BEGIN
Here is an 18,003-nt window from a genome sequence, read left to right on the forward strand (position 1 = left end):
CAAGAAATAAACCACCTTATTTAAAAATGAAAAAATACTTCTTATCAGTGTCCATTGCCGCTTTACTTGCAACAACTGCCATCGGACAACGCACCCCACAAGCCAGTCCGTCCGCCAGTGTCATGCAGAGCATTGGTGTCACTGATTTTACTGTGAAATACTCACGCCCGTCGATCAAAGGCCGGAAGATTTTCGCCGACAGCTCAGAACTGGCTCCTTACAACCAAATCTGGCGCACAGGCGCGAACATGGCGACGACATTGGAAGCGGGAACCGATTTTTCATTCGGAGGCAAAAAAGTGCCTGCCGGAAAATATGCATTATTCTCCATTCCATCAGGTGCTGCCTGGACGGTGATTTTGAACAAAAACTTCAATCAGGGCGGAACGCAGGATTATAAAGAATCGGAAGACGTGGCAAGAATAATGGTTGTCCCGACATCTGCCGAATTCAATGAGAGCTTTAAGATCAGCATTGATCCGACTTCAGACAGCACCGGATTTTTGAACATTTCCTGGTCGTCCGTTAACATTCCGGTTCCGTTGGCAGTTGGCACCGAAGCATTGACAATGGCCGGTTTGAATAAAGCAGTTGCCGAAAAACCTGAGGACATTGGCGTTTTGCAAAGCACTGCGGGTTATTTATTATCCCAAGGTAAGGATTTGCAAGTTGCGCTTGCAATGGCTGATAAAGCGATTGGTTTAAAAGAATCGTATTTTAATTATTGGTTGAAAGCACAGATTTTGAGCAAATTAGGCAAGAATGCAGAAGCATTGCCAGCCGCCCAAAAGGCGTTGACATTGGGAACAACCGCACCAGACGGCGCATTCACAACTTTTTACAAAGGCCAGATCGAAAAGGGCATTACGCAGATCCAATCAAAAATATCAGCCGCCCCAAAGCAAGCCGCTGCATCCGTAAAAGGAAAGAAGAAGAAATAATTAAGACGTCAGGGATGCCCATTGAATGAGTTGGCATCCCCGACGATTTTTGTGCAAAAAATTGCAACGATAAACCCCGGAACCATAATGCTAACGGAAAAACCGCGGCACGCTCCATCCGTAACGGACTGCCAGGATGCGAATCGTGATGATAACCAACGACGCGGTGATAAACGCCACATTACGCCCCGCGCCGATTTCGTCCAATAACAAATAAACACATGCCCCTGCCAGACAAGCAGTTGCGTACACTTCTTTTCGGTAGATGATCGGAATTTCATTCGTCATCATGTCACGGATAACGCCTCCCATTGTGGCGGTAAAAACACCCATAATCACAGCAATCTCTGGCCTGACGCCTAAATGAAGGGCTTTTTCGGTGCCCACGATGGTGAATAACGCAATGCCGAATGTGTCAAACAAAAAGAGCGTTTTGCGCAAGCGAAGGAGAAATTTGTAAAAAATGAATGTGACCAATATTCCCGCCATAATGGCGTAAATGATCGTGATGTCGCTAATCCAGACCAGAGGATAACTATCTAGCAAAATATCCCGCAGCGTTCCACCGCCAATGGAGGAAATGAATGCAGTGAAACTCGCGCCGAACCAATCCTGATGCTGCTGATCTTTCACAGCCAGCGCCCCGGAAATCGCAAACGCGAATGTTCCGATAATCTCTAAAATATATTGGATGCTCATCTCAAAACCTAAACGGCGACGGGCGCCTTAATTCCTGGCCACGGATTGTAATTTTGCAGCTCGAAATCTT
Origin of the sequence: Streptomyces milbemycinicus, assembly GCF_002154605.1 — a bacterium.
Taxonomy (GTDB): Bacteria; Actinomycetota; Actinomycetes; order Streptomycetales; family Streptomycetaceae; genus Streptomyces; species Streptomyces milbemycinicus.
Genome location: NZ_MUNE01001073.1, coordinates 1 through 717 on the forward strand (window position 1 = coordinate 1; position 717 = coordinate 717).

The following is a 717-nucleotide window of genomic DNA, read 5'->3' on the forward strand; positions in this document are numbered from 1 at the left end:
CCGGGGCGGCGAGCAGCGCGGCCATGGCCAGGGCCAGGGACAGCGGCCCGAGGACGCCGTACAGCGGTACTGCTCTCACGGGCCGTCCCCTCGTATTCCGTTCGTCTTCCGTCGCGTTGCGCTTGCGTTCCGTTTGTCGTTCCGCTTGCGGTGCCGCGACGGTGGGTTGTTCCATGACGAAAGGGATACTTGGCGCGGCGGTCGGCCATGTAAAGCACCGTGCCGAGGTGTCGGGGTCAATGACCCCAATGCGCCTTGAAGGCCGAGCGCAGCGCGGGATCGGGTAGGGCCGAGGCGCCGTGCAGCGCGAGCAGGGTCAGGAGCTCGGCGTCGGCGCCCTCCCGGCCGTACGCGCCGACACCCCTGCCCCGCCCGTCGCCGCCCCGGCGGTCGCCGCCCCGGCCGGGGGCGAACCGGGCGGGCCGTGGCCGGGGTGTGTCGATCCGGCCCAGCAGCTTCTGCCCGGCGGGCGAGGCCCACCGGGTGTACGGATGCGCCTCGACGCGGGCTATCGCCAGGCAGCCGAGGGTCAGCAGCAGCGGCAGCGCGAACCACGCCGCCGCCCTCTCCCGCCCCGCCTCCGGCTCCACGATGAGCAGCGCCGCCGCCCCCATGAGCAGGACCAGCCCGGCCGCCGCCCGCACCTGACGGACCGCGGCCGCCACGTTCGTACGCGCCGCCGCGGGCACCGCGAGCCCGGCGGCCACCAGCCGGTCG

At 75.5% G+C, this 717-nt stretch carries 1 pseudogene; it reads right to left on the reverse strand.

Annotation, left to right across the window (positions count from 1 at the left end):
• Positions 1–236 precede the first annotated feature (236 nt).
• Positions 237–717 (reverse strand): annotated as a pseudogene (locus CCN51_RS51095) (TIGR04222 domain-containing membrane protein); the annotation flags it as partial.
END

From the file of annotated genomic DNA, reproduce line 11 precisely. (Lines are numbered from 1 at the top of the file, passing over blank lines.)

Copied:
• Positions 237–717 (reverse strand): annotated as a pseudogene (locus CCN51_RS51095) (TIGR04222 domain-containing membrane protein); the annotation flags it as partial.